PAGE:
www.PaulBowles.org

 
 
 
PAUL BOWLES: A BIOGRAPHICAL ESSAY
by Allen Hibbard
 
 
 

Paul Bowles in the medina of Tangier, Morocco in 1987

An inveterate traveler, composer and writer, Paul Bowles was a truly remarkable figure whose life and work embodied and responded to major impulses of the twentieth century. His life would be of considerable interest even had he not produced numerous musical scores, four novels, more than sixty short stories, many travel pieces, an unrevealing autobiography and dozens of translations of stories by Moroccan storytellers. His autobiography, Without Stopping, published in 1972, reads like a who’s who of twentieth-century arts and letters. Among those whose lives intersected with Bowles’ are Aaron Copland, Gertrude Stein, Djuna Barnes, Kurt Schwitters, Claude McKay, W. H. Auden, Tennessee Williams, Truman Capote, William S. Burroughs, Allen Ginsberg and Patricia Highsmith. During the thirties, forties, and fifties Bowles journeyed—always by ship or overland—relentlessly, almost frantically, to and from New York, into the heart of North Africa’s deserts, into the depths of the tropical forests of Latin America, and around the globe to the small island of Taprobane off the coast of Sri Lanka, an island he bought and owned for a number of years.  These landscapes became backdrops for Bowles’ fiction, giving it a distinctive, unique flavor.

Bowles’ fictional worlds typically feature American travelers in exotic and hostile foreign settings who experience disease, psychological disintegration or terror.  Man is adrift in an endless existential quest to piece together meaning in an increasingly chaotic, ugly, barbaric, horrifying world. 

Bowles’ music, on the other hand, is more cheerful and benign.  In his collection of essays Setting the Tone, the composer Ned Rorem (who first met Bowles in Mexico in the forties) contrasts Bowles’ literary and musical styles, observing that while Bowles’s fiction is "dark and cruel, clearly meant to horrify in an impersonal sort of way," his music is "nostalgic and witty, evoking the times and places of its conception."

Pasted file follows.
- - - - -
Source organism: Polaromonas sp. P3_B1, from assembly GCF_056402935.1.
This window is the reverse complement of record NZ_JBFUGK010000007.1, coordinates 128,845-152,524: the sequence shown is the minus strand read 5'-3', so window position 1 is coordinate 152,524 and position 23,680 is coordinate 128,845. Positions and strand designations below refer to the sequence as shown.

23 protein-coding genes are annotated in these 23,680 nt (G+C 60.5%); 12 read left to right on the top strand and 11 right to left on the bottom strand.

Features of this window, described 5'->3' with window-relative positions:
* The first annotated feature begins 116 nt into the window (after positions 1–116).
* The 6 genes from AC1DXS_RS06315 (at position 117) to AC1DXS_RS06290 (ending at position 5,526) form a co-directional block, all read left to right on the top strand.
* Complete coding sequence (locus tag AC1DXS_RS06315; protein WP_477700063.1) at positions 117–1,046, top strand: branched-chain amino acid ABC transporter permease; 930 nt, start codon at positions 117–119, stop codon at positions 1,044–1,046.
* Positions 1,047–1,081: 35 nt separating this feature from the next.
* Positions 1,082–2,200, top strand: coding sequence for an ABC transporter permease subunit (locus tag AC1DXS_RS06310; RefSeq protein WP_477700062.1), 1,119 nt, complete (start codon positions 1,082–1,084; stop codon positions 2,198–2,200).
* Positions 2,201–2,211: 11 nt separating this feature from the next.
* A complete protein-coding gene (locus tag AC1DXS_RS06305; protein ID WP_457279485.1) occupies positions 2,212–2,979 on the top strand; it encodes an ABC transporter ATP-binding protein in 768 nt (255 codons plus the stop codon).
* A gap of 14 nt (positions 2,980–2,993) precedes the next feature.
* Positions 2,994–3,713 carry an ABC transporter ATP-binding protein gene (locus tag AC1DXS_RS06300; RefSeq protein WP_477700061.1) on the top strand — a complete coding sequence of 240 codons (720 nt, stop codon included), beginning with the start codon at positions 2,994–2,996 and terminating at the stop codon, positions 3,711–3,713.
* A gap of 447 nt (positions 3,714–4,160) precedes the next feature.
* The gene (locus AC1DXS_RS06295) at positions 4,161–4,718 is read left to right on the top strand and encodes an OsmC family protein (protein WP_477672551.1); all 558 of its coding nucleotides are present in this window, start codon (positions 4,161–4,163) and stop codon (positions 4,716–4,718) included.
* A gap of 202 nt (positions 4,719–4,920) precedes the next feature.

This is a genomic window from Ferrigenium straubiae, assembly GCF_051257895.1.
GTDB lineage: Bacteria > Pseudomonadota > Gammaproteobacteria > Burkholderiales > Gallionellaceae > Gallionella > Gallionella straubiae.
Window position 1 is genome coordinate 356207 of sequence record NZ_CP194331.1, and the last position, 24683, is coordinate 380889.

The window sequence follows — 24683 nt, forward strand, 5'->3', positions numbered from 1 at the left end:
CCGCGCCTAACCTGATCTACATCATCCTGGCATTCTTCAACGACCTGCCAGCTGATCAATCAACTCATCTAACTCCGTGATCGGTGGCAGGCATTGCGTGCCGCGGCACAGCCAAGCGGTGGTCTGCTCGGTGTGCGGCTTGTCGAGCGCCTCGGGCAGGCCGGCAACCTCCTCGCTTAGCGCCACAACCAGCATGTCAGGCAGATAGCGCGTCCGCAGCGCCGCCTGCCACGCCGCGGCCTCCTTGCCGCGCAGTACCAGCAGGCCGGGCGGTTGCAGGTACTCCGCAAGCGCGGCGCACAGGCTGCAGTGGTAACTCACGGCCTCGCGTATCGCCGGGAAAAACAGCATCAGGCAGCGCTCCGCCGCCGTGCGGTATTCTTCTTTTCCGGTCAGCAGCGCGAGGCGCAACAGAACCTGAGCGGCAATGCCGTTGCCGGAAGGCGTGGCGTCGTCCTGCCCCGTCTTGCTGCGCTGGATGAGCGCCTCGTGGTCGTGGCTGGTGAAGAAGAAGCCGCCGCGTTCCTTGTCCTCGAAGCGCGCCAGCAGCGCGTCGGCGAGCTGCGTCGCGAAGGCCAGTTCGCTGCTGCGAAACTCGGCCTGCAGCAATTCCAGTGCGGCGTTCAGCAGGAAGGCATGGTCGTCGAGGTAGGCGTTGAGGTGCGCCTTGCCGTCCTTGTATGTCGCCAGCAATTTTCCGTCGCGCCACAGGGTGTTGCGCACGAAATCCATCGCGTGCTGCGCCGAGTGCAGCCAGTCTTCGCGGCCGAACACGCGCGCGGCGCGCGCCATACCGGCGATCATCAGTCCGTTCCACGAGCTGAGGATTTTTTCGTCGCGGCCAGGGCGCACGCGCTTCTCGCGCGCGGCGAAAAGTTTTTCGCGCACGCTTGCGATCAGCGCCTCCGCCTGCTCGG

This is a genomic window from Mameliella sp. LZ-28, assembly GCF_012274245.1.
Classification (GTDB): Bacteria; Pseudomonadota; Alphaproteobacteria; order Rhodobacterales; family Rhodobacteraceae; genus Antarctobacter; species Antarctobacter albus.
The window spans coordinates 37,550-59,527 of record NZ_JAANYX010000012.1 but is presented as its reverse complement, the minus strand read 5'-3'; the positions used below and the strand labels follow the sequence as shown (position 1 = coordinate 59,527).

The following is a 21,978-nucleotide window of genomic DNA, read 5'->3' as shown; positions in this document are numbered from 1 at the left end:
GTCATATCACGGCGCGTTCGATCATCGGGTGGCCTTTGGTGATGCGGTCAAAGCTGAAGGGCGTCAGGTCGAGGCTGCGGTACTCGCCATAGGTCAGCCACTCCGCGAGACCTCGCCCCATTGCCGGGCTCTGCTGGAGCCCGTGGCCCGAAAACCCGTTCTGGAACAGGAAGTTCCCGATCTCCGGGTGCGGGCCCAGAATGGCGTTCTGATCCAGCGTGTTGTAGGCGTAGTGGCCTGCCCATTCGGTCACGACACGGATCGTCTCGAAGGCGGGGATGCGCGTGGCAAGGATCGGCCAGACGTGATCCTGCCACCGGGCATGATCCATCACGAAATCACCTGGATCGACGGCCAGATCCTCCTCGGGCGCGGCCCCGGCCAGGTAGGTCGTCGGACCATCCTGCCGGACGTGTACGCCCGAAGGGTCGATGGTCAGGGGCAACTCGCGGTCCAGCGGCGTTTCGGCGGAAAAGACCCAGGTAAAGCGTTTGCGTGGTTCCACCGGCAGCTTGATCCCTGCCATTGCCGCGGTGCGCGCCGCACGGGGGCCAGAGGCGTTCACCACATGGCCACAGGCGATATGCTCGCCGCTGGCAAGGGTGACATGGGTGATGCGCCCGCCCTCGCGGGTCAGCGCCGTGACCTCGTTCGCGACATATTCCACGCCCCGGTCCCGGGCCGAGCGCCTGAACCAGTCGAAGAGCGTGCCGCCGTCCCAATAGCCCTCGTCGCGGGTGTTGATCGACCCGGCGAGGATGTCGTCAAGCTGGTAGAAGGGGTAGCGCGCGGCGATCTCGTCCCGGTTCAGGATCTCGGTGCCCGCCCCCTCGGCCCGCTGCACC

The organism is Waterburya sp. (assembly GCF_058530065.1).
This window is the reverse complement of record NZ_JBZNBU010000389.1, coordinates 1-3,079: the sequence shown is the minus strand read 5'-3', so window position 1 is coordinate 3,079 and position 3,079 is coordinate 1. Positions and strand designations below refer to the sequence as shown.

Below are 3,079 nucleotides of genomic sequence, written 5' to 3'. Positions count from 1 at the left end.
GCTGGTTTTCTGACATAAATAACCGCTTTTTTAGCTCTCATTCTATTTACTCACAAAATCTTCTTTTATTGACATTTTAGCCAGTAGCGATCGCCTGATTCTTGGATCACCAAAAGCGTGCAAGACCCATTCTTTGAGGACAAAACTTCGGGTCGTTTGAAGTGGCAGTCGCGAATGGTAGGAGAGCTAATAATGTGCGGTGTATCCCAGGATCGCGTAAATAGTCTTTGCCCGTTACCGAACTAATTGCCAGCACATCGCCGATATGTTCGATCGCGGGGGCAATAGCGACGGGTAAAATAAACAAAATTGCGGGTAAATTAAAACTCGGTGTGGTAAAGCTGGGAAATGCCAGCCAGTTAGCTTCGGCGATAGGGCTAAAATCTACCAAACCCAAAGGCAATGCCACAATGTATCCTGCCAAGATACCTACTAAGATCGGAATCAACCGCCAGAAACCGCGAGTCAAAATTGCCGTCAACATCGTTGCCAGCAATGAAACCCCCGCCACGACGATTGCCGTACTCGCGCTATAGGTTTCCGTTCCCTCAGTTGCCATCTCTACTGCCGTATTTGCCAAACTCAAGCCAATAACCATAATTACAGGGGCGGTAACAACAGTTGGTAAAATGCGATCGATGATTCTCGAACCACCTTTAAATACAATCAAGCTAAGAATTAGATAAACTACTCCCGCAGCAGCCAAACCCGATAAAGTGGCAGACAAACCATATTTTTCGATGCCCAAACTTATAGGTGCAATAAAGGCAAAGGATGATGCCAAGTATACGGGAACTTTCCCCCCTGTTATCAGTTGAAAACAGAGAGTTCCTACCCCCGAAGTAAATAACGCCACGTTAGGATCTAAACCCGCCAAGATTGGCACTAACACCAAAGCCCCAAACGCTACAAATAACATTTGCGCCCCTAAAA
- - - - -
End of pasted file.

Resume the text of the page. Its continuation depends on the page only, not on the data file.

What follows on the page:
In 1952 Paul Bowles bought Taprobane island, off the coast of Weligama Bay near Galle, in southern Ceylon (now Sri Lanka). Here Bowles wrote the final chapters of his novel The Spider's House. (Taprobane island sustained only minor damage from the tsunami disaster that occurred on December 26, 2004.)

An only child, Paul Frederic Bowles was born in New York, in Jamaica, Queens, on December 30, 1910, to Rena and Claude Bowles. Bowles fondly remembers his mother reading Poe to him in his early years, while he chiefly remembered his father, a dentist, as a strict disciplinarian.  In his autobiography, Bowles recounts hearing his grandmother tell him that his father had tried to kill him when he was a baby, by leaving him virtually naked in a basket by an open window in the dead of winter.  True or not, these impressions and feelings certainly had a profound effect on the artist as a young man and can be felt on occasion in his writing.

Bowles began drawing maps and spinning fictions in notebooks when he was quite young. At age seventeen, one of his poems, "Spire Song," was accepted for publication in the twelfth volume of transition, a literary journal based in Paris that served as a forum for some of the greatest proponents of modernism—Djuna Barnes, James Joyce, Paul Éluard, Gertrude Stein and others. In his late teens Bowles enrolled in the University of Virginia, conscious that Edgar Allan Poe had studied there nearly a century earlier. In 1929, without telling his parents, he set sail for Europe on the Rijndam, taking with him a copy of André Gide’s The Counterfeiters (1926).  Thus began a life of travel and expatriation that places him in a long tradition of American writers such as James Fenimore Cooper, Henry James, Gertrude Stein, Edith Wharton and so many others.

 
Paul Bowles had first met Virgil Thomson and Gertrude Stein in Paris in 1931. This photo shows Thomson and Stein in 1934 examining a manuscript of Four Saints in Three Acts, the opera composed by Thomson using texts written by  Stein.